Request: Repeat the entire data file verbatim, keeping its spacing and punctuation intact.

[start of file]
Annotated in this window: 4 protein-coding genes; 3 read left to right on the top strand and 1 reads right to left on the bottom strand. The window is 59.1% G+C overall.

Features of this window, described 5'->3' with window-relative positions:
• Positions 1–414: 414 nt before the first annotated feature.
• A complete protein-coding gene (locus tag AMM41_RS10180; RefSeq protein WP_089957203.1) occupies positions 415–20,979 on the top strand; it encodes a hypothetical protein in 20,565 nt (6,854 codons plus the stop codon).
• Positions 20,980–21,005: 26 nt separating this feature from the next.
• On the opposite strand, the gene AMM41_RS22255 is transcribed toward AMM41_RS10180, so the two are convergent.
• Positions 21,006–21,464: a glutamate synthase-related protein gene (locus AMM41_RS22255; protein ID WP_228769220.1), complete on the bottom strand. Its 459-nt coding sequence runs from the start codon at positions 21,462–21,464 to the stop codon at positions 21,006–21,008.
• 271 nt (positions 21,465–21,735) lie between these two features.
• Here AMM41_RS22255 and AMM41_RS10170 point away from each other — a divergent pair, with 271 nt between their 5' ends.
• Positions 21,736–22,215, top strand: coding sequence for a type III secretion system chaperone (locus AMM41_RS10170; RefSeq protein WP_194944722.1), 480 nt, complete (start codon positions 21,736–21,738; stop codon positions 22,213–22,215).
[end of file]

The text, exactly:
Annotated in this window: 4 protein-coding genes; 3 read left to right on the top strand and 1 reads right to left on the bottom strand. The window is 59.1% G+C overall.

Features of this window, described 5'->3' with window-relative positions:
• Positions 1–414: 414 nt before the first annotated feature.
• A complete protein-coding gene (locus tag AMM41_RS10180; RefSeq protein WP_089957203.1) occupies positions 415–20,979 on the top strand; it encodes a hypothetical protein in 20,565 nt (6,854 codons plus the stop codon).
• Positions 20,980–21,005: 26 nt separating this feature from the next.
• On the opposite strand, the gene AMM41_RS22255 is transcribed toward AMM41_RS10180, so the two are convergent.
• Positions 21,006–21,464: a glutamate synthase-related protein gene (locus AMM41_RS22255; protein ID WP_228769220.1), complete on the bottom strand. Its 459-nt coding sequence runs from the start codon at positions 21,462–21,464 to the stop codon at positions 21,006–21,008.
• 271 nt (positions 21,465–21,735) lie between these two features.
• Here AMM41_RS22255 and AMM41_RS10170 point away from each other — a divergent pair, with 271 nt between their 5' ends.
• Positions 21,736–22,215, top strand: coding sequence for a type III secretion system chaperone (locus AMM41_RS10170; RefSeq protein WP_194944722.1), 480 nt, complete (start codon positions 21,736–21,738; stop codon positions 22,213–22,215).